Phytotoxicity evaluation of milbemectin on ferns

Robert H. Stamps, Aannette L. Chandler, Diane K. Rock

Abstract


Milbemectin, a mixture of natural compounds derived from the soil microorganism Streptomyces hygroscopicus subsp. aureolacrimosus, is a miticide/insecticide used for selective arthropod management. The objective of this study was to test spray applications of an emulsifiable milbemectin formulation (Ultiflora[tm] 1E) for phytotoxicity on a variety of ferns. Eighteen fern species representing 14 genera were treated just to the point of runoff with aqueous foliar sprays containing 0, 12 or 24 oz Ultiflora[tm]/100 gallons. Plants were held on raised benches in a double polyethylene-covered greenhouse with additional internal shading. Treatments were applied twice at 14-day intervals in two experiments. Acute phytotoxicity was determined visually for two weeks following each spray application and rated on a scale of 1 = no visible damage to 5 = death. In addition, fresh frond weights were determined 50 days after the initial treatment to assess chronic damage. For many species- Adiantum raddianum, Arachniodes simplicior, Athyrium nipponicum, Davallia trichomanoides, Dryopteris erythrosora, Osmunda cinnamonea, Pellaea rotundifolia, Platycerium bifurcatum, Polystichum tsus-sinense, Pteris cretica, P. vitatta and Rumohra adiantiformis -no damage was detected. For Didymochlaena truncatula and Nephrolepis spp., significant acute phytotoxicity was observed only at the 24 oz/100 gallons (2×) rate. Both Polypodium formosanum and Pteris quadriaurita were damaged at the 1 × rate. However, despite visual stunting of Nephrolepis biserrata 'Macho' at the 2 × rate, Ultiflora[tm] treatments had no effect on fresh frond weights of that fern or any others. Even though this was an EC formulation, Ultiflora[tm] applied at the 1 × rate did not cause significant damage to 16 of the 18 ferns used in this experiment.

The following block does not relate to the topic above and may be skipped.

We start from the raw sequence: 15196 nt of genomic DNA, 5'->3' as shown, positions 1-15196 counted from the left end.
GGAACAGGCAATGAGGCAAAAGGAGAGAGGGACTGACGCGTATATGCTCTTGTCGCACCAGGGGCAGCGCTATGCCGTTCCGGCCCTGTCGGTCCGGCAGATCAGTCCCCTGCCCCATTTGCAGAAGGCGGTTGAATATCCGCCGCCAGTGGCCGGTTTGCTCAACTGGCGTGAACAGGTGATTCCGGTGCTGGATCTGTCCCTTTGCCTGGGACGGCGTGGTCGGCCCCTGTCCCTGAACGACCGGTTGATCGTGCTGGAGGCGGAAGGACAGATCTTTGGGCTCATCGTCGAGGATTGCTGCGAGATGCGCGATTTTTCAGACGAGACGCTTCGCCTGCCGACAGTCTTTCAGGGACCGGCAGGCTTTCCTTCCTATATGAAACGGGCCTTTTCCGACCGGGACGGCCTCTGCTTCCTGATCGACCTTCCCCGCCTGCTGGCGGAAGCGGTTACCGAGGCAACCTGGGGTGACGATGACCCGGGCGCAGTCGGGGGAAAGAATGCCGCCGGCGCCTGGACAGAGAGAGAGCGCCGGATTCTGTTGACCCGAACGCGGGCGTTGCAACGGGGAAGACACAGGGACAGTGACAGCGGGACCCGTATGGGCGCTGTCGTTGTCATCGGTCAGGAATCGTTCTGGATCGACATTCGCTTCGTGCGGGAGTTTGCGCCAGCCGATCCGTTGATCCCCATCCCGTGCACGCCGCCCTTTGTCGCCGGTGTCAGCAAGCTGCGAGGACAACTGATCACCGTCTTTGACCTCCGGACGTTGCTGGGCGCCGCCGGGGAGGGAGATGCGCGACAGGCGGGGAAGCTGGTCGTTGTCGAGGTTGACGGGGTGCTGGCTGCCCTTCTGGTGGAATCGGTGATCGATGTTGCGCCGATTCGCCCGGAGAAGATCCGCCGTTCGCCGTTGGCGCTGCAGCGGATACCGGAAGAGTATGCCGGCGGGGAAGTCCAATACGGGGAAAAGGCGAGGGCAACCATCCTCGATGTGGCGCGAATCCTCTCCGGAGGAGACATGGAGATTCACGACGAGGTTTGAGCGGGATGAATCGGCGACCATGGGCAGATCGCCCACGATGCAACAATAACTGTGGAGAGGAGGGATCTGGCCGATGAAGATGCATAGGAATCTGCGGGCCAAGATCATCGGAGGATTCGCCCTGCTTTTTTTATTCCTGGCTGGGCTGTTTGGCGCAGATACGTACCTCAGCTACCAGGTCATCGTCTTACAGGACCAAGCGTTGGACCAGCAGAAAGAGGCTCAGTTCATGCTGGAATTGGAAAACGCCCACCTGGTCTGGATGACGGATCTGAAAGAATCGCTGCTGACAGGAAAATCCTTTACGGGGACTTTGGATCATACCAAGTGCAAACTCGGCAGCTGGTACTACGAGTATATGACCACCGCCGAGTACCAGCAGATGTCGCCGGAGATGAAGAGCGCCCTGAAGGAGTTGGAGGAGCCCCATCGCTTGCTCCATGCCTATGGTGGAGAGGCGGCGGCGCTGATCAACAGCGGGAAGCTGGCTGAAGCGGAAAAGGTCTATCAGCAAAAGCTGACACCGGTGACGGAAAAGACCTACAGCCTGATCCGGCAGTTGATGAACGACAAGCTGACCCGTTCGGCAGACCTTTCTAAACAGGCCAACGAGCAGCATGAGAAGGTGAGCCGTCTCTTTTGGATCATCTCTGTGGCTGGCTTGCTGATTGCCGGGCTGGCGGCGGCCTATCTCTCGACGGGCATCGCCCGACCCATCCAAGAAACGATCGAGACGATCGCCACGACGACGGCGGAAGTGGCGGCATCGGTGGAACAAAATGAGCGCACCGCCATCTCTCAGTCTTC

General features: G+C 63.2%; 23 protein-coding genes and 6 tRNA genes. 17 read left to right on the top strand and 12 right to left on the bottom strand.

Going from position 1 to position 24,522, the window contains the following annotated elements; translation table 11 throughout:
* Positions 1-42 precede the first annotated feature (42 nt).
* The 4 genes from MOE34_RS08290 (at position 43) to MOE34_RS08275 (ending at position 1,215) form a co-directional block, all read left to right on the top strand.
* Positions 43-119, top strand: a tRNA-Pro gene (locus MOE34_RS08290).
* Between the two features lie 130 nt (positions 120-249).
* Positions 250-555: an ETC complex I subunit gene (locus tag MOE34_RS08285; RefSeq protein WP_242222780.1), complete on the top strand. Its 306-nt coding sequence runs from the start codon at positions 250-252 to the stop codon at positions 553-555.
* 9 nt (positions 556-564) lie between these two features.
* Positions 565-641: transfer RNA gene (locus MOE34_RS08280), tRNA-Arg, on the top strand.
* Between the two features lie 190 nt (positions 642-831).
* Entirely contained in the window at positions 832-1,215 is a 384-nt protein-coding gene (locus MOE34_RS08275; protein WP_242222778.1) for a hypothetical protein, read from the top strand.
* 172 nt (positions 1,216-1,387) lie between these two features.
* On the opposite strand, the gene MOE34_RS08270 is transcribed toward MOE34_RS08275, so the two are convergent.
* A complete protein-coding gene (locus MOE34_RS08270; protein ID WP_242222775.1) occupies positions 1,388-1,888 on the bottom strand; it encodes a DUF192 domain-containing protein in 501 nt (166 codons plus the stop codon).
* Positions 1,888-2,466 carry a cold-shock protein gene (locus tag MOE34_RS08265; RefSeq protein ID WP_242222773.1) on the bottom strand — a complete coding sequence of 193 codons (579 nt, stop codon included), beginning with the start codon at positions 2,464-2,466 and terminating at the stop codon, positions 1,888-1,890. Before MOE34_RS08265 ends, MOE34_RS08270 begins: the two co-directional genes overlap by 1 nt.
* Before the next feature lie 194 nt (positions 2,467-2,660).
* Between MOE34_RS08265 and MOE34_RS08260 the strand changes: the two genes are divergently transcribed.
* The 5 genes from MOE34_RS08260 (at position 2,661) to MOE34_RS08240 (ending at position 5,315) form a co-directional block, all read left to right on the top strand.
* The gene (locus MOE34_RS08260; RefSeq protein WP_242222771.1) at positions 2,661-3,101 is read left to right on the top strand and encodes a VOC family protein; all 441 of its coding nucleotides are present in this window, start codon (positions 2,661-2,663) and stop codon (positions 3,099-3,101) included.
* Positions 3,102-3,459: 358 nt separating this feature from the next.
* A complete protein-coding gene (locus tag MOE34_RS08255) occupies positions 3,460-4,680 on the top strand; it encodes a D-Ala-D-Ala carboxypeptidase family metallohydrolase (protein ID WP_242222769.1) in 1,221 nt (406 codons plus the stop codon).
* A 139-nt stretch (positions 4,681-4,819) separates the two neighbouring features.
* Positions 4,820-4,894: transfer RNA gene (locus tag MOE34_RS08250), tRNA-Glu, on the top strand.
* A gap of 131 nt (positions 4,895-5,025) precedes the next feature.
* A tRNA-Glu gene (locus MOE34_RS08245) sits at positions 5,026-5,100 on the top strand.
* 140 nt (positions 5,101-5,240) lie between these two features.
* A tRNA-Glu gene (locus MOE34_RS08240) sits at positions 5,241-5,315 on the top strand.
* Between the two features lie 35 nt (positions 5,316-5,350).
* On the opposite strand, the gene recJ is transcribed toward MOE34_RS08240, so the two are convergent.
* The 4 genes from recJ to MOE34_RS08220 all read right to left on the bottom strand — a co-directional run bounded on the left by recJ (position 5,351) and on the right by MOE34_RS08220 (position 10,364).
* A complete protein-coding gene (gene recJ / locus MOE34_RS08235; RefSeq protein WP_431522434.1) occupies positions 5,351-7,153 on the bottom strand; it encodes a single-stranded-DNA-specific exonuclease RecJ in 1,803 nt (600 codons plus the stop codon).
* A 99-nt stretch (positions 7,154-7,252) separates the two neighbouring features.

Keywords


adiantum; arachniodes; athyrium; davalia; didymochlaena; dryopteris; nephrolepis; osmunda; pellaea; platycerium; polypodium; polystichum; pteris; rumohra; acute phytotoxicity; fresh weight; ultiflora

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Proc. Fla. State Hort. Soc.     ISSN 0886-7283